• Sponsored by Aquilent

    The Next Federal Evolution of Cloud

    This GBC report explains the evolution of cloud computing in federal government, and provides an outlook for the future of the cloud in government IT.

  • Sponsored by Aquilent

    A DevOps Roadmap for the Federal Government

    This GBC Report discusses how DevOps is steadily gaining traction among some of government's leading IT developers and agencies.

  • Sponsored by LTC Partners, administrators of the Federal Long Term Care Insurance Program

    Approaching the Brink of Federal Retirement

    Approximately 10,000 baby boomers are reaching retirement age per day, and a growing number of federal employees are preparing themselves for the next chapter of their lives. Learn how to tackle the challenges that today's workforce faces in laying the groundwork for a smooth and secure retirement.

  • Sponsored by Hewlett Packard Enterprise

    Cyber Defense 101: Arming the Next Generation of Government Employees

    Read this issue brief to learn about the sector's most potent challenges in the new cyber landscape and how government organizations are building a robust, threat-aware infrastructure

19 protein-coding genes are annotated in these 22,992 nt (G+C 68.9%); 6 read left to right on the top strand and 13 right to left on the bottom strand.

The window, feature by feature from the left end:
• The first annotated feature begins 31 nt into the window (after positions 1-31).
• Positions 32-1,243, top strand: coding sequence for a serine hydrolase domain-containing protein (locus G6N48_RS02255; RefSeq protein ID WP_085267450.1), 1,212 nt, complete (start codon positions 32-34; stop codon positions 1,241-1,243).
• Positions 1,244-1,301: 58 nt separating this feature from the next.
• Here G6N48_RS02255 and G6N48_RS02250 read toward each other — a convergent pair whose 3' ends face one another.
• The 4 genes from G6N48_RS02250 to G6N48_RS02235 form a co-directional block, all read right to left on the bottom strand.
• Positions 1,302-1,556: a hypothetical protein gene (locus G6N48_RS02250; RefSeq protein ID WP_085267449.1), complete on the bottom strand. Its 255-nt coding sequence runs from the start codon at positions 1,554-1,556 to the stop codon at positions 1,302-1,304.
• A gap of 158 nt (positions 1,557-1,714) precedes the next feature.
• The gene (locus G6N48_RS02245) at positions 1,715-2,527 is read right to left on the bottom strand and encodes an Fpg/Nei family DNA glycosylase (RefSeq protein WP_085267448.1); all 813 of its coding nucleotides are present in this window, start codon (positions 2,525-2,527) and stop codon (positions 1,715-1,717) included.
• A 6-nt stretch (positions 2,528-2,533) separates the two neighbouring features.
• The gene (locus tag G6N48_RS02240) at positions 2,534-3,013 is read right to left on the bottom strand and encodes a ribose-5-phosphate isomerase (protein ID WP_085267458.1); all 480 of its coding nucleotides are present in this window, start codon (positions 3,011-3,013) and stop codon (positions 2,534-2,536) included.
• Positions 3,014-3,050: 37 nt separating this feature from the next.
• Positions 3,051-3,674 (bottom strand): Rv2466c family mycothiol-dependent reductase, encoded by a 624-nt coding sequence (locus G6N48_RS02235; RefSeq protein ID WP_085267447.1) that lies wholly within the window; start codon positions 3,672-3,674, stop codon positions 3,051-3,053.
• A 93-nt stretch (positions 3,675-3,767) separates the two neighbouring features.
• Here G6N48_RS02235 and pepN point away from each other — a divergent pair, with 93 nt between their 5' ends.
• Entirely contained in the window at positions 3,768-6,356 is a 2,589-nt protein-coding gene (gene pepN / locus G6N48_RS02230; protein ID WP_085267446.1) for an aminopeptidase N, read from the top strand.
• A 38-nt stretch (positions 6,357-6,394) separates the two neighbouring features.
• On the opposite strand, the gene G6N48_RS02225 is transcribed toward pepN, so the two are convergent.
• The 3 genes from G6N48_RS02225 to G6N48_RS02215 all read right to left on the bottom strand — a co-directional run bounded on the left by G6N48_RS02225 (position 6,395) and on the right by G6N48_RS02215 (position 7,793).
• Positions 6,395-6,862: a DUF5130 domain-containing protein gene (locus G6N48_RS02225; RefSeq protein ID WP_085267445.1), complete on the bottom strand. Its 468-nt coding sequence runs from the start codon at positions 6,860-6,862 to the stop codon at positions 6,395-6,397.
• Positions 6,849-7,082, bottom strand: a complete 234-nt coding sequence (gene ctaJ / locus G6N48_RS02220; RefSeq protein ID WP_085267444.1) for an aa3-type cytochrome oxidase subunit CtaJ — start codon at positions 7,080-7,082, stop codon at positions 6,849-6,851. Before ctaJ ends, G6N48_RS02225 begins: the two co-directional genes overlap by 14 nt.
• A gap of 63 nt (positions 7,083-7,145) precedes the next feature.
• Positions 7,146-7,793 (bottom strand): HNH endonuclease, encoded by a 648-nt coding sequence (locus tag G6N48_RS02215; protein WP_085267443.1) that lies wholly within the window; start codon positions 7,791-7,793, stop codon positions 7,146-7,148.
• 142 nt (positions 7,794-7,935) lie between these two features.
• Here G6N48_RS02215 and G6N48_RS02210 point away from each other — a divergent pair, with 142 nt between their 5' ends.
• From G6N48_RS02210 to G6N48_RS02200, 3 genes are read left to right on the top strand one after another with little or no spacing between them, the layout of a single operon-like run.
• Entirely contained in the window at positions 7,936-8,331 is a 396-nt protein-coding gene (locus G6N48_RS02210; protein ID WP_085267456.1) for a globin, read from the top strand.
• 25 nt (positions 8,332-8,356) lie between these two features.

• Sponsored by Aquilent

    GBC Issue Brief: Cultivating Digital Services in the Federal Landscape

    Read this GBC issue brief to learn more about the current state of digital services in the government, and how key players are pushing enhancements towards a user-centric approach.

  • Sponsored by CDW-G

    Joint Enterprise Licensing Agreements

    Read this eBook to learn how defense agencies can achieve savings and efficiencies with an Enterprise Software Agreement.

  • Sponsored by Cloudera

    Government Forum Content Library

    Get all the essential resources needed for effective technology strategies in the federal landscape.


When you download a report, your information may be shared with the underwriters of that document.